REPOS: Poser: LP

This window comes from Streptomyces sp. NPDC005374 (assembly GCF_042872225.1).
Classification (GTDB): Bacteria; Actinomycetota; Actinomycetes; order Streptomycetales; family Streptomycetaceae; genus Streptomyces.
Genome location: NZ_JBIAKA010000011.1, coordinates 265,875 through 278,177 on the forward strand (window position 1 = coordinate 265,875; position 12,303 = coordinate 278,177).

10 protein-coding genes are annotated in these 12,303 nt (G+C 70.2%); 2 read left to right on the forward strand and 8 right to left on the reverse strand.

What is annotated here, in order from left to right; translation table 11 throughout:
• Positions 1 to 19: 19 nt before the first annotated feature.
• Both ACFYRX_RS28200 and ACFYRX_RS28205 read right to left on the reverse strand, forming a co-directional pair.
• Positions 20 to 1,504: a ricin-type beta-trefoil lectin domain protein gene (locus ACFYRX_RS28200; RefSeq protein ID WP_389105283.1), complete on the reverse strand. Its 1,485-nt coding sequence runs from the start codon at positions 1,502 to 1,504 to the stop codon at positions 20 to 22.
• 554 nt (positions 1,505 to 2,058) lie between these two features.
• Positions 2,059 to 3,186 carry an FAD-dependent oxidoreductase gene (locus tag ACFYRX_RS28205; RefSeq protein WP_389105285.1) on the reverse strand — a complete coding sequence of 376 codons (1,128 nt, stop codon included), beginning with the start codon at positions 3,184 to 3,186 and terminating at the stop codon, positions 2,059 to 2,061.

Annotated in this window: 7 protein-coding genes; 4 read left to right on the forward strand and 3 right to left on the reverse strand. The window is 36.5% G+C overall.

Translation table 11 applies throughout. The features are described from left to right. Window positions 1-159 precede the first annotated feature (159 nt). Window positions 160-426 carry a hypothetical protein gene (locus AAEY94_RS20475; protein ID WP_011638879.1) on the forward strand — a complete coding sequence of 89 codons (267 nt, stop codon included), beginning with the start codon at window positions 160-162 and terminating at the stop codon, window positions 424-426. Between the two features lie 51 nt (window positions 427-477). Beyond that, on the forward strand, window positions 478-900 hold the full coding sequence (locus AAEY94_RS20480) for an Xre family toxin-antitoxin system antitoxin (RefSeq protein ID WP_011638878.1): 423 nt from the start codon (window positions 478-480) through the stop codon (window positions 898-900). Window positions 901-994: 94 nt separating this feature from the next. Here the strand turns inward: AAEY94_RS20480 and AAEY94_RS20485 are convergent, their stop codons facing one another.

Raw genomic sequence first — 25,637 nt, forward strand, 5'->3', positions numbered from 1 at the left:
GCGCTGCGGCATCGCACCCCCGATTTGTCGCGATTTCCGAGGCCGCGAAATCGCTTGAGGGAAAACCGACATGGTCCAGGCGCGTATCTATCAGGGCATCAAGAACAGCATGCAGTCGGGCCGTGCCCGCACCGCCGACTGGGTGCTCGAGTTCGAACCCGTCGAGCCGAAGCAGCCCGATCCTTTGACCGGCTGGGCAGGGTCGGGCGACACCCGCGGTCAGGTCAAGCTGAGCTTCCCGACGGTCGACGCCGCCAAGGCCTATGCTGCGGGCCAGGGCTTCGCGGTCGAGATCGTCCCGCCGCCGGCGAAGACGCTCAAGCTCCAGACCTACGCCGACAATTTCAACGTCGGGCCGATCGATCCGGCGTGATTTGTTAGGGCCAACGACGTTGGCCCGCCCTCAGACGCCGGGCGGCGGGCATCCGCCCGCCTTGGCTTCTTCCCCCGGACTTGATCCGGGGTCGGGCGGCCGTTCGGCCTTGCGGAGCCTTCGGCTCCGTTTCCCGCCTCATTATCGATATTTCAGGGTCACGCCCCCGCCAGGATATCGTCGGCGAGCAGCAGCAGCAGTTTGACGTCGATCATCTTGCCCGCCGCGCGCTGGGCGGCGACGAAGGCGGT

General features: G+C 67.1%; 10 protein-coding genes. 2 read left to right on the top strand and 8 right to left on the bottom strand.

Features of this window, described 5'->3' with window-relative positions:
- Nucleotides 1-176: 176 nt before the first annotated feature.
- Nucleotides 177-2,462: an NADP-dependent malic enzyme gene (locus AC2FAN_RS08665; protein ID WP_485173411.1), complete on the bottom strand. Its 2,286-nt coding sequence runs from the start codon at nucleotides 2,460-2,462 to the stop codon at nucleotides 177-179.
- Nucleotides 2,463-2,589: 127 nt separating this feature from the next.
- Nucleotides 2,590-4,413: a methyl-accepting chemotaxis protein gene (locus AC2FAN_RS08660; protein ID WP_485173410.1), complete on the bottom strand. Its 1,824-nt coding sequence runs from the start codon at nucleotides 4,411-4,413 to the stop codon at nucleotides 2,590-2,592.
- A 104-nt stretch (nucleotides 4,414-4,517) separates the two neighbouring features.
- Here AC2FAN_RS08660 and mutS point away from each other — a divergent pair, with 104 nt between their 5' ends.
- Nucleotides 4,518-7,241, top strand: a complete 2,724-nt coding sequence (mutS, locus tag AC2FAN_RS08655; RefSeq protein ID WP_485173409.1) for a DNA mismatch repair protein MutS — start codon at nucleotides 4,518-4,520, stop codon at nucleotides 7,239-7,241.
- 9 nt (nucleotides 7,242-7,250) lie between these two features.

It’s really hard for a hardcore band to put out a solid LP, and the odds are certainly stacked against being able to do it twice. I mean, if you really sit and think about it, the number of hardcore bands that put down two solid LPs is probably just a couple dozens, and it’s not a list that’s growing very fast. So, it’s pretty crazy that the Repos are on their fourth full-length (if you count 2013’s Lost Still Losing) and still seem fresh, relevant, and full of ideas. The last couple of years have seen the band put out several cassette releases and a couple of EPs that have all somehow consistently topped each other. I don’t know how not to gush about this band, but their sound is constantly evolving and every release sees them playing with new ideas while still retaining the unique qualities that make them the Repos. Poser finds the band working within the riffs of mid-’80s USHC (think a little Poison Idea, a little early JFA, White Cross, and SSD) with some Japanese influence (Gauze), but not really sounding like anyone. It’s clear they are fans of their genre and constantly learning from it instead of aping it. They clean up ideas people had in the past and make them their own. The guitar on this record scorches through with a few frills on each song that pop in and out of the mix organically. The vocal phrasing, something I’ve always appreciated about the band, is top-notch here and accomplishes making the bleak, poetic verses that would otherwise feel pretentious or out of place sit right at home. The progression of ideas—both sonically and poetically—they’ve reached since just the last couple of 7”s is mind-blowing. Essential modern hardcore. –Ian Wise (Youth Attack, ihateyouthattack.com)